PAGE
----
Katie And The Coal Tits

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Driving towards my shoot this morning I passed the rookery. Already it is all clamour and commotion, the older birds restoring their nests while the competition for ‘new-builds’ by the next generation is lively. I paused for a while to enjoy the industry. Dozens of the white-faced black birds soaring from bough to brash in search of twigs. Then back to the nest to weave and craft. I love rook-watching. They are an iconic British bird, their huge nest sites synonymous with successful agriculture and prosperity. It is a twisted myth that desertion of a rookery leads to poor harvest and the fall of an estate. The birds only leave when they have no plough to forage or seed crops to feed on. An estate which foresakes farming will lose its rooks … and rightly so. Show me a rookery and I will show you a good, healthy estate.

Before I did any shooting today, I needed to re-zero my rifle. Having decided that the .20 calibre was the way forward for me (it’s only taken 40 years to reach this decision!). I’d dressed my gun in a new laminate stock and topped her with my favourite set of glass, a Hawke SR6 Sidewinder 3-12 x 50 IR. Her? I always think of my rifles as female. Sleek, sexy, reliable and deadly. My current partner, and the girl I hope will be by my side for many more years, is Katie. A Weihrauch HW100KT (Karbine with Thumbhole stock). KT … ‘Katie’ … get it! I digress. The actual process of zeroing took just ten minutes. For the uninitiated, this ensures that you set the centre cross-hairs of a scope to match the output of your ammunition at a set distance. In my case today, 35 yards. Having done that you can adjust for given shooting distances at quarry. A dark art? Perhaps, but one that the efficient and experienced hunter bears with ease. As always, the A-team (Dylan the lurcher, Katie and me) had a productive morning on the greys but the walk about was much more than about shooting squirrels.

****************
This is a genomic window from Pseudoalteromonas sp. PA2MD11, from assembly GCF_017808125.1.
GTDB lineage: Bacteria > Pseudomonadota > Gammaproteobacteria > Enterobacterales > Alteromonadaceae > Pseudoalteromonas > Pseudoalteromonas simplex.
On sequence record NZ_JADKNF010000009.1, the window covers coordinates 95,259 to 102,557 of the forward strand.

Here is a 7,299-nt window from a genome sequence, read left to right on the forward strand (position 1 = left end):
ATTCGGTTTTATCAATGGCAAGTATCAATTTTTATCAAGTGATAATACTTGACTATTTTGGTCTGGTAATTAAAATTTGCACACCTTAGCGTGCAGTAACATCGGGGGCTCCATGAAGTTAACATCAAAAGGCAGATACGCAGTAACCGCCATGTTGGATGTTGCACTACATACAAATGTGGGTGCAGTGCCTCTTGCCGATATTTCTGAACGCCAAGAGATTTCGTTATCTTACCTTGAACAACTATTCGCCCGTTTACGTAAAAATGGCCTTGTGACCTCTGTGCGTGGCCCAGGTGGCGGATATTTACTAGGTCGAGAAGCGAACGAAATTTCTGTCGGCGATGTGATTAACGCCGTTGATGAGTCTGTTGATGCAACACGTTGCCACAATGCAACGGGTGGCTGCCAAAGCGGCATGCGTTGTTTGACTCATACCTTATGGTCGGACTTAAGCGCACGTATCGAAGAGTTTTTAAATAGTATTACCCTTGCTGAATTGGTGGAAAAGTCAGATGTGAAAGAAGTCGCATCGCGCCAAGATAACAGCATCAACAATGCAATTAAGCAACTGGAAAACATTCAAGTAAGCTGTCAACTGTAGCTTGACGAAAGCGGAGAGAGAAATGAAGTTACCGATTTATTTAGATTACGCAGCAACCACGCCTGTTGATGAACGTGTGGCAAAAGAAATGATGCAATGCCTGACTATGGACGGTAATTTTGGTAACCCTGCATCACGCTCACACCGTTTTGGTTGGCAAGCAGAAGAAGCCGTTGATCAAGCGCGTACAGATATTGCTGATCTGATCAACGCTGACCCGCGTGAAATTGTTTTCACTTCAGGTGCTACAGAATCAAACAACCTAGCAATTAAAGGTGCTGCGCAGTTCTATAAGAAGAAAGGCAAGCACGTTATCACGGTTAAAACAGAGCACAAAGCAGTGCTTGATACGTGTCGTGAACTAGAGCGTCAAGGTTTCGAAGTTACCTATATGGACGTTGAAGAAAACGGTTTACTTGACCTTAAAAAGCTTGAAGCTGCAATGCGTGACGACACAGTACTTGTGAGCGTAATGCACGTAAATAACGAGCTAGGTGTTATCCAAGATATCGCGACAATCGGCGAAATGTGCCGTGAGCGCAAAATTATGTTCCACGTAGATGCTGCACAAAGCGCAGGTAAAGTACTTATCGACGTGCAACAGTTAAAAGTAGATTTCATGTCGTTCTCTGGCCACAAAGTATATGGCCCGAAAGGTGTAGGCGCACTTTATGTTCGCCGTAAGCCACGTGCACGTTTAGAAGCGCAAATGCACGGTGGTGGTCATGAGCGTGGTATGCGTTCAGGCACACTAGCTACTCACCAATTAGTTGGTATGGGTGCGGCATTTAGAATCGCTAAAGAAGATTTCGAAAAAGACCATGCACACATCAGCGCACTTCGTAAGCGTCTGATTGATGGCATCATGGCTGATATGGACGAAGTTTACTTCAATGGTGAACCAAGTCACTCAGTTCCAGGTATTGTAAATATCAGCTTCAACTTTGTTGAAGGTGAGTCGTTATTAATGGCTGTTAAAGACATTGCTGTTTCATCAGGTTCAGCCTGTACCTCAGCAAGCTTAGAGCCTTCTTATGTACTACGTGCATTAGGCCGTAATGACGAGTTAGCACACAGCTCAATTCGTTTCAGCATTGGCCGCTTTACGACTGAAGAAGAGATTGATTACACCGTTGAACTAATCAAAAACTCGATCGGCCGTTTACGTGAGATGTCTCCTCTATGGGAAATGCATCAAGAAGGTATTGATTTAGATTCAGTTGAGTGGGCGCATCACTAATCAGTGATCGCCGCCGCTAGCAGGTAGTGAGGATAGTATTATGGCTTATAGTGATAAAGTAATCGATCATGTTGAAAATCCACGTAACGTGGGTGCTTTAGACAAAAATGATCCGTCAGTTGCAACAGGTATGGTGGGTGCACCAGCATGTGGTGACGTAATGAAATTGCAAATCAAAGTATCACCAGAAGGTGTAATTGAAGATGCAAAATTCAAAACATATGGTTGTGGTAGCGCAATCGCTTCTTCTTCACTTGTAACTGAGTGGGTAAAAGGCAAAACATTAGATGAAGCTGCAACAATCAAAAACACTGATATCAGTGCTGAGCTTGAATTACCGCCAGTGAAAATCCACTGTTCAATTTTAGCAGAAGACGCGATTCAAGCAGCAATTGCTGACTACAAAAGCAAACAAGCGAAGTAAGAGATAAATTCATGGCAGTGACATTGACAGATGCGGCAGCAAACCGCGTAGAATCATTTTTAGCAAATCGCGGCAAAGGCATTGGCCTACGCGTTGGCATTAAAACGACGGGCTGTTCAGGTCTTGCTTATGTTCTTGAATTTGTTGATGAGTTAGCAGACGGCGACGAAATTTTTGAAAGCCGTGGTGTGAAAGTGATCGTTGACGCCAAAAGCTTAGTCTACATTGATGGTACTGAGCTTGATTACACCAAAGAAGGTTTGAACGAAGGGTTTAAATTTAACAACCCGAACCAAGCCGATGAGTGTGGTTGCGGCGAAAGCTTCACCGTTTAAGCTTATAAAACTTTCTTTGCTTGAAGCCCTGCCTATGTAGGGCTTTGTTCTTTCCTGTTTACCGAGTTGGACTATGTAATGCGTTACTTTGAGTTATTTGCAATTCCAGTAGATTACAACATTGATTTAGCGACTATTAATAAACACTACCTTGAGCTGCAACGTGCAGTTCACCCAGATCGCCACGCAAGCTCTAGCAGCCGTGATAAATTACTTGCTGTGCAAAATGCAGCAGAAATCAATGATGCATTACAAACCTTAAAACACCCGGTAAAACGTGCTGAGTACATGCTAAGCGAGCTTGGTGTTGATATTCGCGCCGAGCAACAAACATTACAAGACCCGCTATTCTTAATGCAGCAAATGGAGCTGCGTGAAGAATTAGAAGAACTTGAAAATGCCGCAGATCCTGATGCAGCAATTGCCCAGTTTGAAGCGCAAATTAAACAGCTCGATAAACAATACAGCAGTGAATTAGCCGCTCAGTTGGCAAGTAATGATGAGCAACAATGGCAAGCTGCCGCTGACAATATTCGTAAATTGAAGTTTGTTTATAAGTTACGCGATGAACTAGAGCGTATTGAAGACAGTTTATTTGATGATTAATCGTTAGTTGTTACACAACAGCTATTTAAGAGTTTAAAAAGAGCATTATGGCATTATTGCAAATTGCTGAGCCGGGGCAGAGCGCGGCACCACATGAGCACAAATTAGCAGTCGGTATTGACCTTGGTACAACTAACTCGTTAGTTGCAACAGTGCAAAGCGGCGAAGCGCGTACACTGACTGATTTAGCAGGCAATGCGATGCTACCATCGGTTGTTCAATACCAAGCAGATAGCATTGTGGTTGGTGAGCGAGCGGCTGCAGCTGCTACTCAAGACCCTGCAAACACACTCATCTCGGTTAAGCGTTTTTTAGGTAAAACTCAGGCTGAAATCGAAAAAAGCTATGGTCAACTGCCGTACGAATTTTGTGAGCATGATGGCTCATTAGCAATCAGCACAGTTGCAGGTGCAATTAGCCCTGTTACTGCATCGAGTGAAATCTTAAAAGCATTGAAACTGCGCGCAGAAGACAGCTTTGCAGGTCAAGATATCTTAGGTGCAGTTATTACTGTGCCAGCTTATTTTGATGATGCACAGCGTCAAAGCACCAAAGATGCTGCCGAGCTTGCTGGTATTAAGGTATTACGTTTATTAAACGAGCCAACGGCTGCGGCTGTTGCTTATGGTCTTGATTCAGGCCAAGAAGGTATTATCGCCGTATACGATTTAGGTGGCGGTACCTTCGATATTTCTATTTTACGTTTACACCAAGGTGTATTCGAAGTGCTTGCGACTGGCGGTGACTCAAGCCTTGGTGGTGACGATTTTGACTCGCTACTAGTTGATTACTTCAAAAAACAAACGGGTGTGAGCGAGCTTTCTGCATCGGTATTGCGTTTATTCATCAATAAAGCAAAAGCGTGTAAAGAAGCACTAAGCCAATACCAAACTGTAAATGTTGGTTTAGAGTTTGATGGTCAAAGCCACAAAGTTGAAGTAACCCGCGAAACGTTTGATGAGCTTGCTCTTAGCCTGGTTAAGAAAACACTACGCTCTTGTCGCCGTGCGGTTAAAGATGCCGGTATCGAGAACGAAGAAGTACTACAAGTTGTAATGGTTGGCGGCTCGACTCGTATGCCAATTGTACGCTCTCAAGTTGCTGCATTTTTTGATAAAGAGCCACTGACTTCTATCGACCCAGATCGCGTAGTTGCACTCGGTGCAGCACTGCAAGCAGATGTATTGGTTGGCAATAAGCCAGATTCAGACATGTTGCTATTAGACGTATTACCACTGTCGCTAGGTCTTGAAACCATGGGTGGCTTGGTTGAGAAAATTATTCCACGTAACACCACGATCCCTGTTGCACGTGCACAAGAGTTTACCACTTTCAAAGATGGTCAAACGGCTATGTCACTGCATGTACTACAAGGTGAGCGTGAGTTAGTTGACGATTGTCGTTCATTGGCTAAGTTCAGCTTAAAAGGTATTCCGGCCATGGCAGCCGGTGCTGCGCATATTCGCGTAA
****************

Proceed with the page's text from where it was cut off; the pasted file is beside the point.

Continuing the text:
The woods and fields were alive with signs of spring today. The staccato drilling of the great spotted woodpeckers beak on the dead elm. The chasing and boxing of brown hares out on the barley knoll. The jackdaws were fussing about the split beech and willow along the drainage dykes, their own nest spots already picked. Coal tits seemed to dance a ballet between the budding chestnut fronds, like tiny sprites. Yet closer examination showed the aggression of the duelling cocks seeking to win the affections of the diminutive hens. More than once the explosion of a sitting hen pheasant, pre-determined by the dog, made my heart jump. It also gave cause to reflect on the absurdly dry, frost free winter we have had. The hens are lying in dry leaf litter, totally camouflaged.

Moving along the trails and up a short hill, I paused near the crown, even before the dog had sensed it. A sixth sense had halted me. Certainly not an unfamiliar feeling. Something or someone had sensed our approach and it’s atmosphere had bounced back at us. Only the seasoned hunter will appreciate this feeling. I knew, from experience of this sensation, that nearby was a large creature or perhaps another human. The dog baulked at my pause and at the flick of a finger, came around behind me so that I could silently breach the crest first. I had lifted out my camera. I watched him as he watched me. I took two photos but before the second click of the shutter he’d fled. A young half-shed roe buck. The lurchers nose led me to where he’d lain, out of the chill breeze, beneath a holly break. Though I searched, there was no sign of the small shed antler around here. The cackle of a pair of magpies nearby reminded me that I had much work to do here yet to safeguard those coal tits.

©Ian Barnett, Wildscribbler, March 2015

 

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